Dr. Liz: What I tell families is when we start talking about it all, they’ll really start to see the pieces in themselves. And they’ll say, oh, yeah, I had that small jaw and I had to go to speech therapy and I sucked my thumb and I didn’t like a lot of textures. And they kind of relate it to themselves and they realize that those things made them unhappy. And I say I don’t have a crystal ball and I can’t control every factor, but this is one thing that we have control over, and that’s developing the function early so that we can try to at least mitigate and lessen the severity of some of this stuff. Like you needed three expanders, maybe your kid will only need one. You needed jaw surgery, maybe your kid won’t need it.


At least if anything happens… Even in like removing tonsils and adenoids, because when we look at tonsils and adenoids, it’s all from mouth breathing. The family will say, oh yeah, I had the tonsils out. I’ll say, oh, how did that feel? And they’re like it was awful! And they’ll remember that stuff. When we look at like tonsils and adenoids, that’s just a filter. These are a filter and our nose is supposed to be the filter and we’re all obligate nasal breathers from the beginning. The turbinates are enlarged and so, on first latch, it distracts the baby so that they actually begin to breathe through their nose. And if we’re not able to get that latch for whatever reason… and ties are a big one.


Also, I hate to say, like some hospital support is not doing the service for our families that we need. They just say, okay, here’s that bottle. And I know there’s been a big push in hospitals to really try to promote breastfeeding, which is good as it is a big, big health thing. But yeah, so tonsils and adenoids, if we don’t correct the pattern of mouth breathing in conjunction with tonsils and adenoids, we’re still going to see snoring and sleep disordered breathing 12 years later. So we have studies on that.


Dr. Antonio: Two questions. I don’t know enough about the actual curriculum of becoming an IBCLC, but one of the main things is hospitals definitely are promoting it. Like, hey, go see the lactation consultant. But from the consensus, they are not able to actually diagnose these things.


Dr. Liz: Yeah. And I think that’s unfortunate because I do think that the training, just like dental training and speech training and lactation training, it’s a little backwards. We’re not looking at the beginning to the end. We look at the end, like there’s the speech problem. There’s the dental cavity and grinding. There are lactation issues, just give them a bottle. We don’t look at the reason that these things are happening and we’re not trained to. So I can’t fault somebody for not recognizing this stuff but I do think that there should be a subset of IBCLCs, who have a particular skill set and ability to assess the function that should be able to be diagnosed.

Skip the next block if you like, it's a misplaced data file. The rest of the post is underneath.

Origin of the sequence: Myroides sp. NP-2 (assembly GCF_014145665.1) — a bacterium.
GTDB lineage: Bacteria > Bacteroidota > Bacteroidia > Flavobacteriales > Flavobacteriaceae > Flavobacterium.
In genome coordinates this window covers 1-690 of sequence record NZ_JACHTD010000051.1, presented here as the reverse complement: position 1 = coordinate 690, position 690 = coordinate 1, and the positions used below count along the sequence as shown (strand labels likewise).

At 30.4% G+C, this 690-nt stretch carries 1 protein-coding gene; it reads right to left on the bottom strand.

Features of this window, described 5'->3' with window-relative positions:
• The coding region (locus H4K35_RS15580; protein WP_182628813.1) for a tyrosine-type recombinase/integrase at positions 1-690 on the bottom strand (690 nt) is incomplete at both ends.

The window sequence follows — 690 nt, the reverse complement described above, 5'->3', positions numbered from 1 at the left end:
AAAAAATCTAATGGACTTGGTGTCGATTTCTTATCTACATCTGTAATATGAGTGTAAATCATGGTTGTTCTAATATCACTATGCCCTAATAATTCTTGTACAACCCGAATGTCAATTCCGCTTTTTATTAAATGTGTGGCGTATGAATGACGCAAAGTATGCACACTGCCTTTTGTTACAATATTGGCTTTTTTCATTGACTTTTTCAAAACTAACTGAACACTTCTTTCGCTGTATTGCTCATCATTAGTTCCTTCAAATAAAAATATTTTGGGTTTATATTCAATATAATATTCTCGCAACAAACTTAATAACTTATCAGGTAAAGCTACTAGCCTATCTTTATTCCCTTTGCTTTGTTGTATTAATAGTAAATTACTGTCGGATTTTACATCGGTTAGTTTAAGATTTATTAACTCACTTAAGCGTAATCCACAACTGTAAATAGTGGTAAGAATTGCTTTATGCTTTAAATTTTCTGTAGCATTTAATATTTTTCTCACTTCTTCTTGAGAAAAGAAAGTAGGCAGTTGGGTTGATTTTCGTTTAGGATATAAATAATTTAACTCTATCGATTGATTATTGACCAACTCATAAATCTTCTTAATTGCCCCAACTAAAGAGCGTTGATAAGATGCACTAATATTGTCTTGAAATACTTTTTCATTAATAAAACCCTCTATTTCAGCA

It’s fine, I feel like I have a relationship with IBCLCs I work with where we can really talk about the nuances from the functional and the structural things that we see and we can like co-diagnose, if that makes sense. They’re really careful to never diagnose. They say ultimately you have to do that, but they’re really forward in telling me these are the issues that I’m seeing and these are how I think that it’s being affected. But I do tell people your hospital-based lactation is great for the first couple of days of life and then you’re dismissed. I think as a country, we should have access to and really be pushed towards getting additional lactation support. Because our pediatricians can’t offer that. They say they can but they’re not feeding therapists, so we kind of do our moms and our families a disservice by not really advocating for that.


Working as a Team to Provide Patient-Centered Care

Dr. Antonio: I agree. We obviously work with a lot of the same people and you know when they say certain things that you’re like, alright, they think that’s what it is. Which is great because the people that we co-manage with are so thorough with their examination and the notes that they share. It’s like, yeah, I pretty much almost know what’s going on based on what that other person saw. Which makes life easy for everyone because then you’re not having to like recreate the wheel of the diagnostic procedure and you’re just piggybacking off that other provider, if you will.


Dr. Liz: Yeah. And I think it gives families a bit of confidence in the team that they’re working with if they’re saying the same things just because it is a hard decision to make when it’s for your kid. You have a hard job of being the consenting adult for a little one that doesn’t really have a voice and you just want to know you’re making the best decision for your family and doing something that’s absolutely necessary. And I think all of us are really good at helping the family navigate the difficulties of it, even though it is challenging.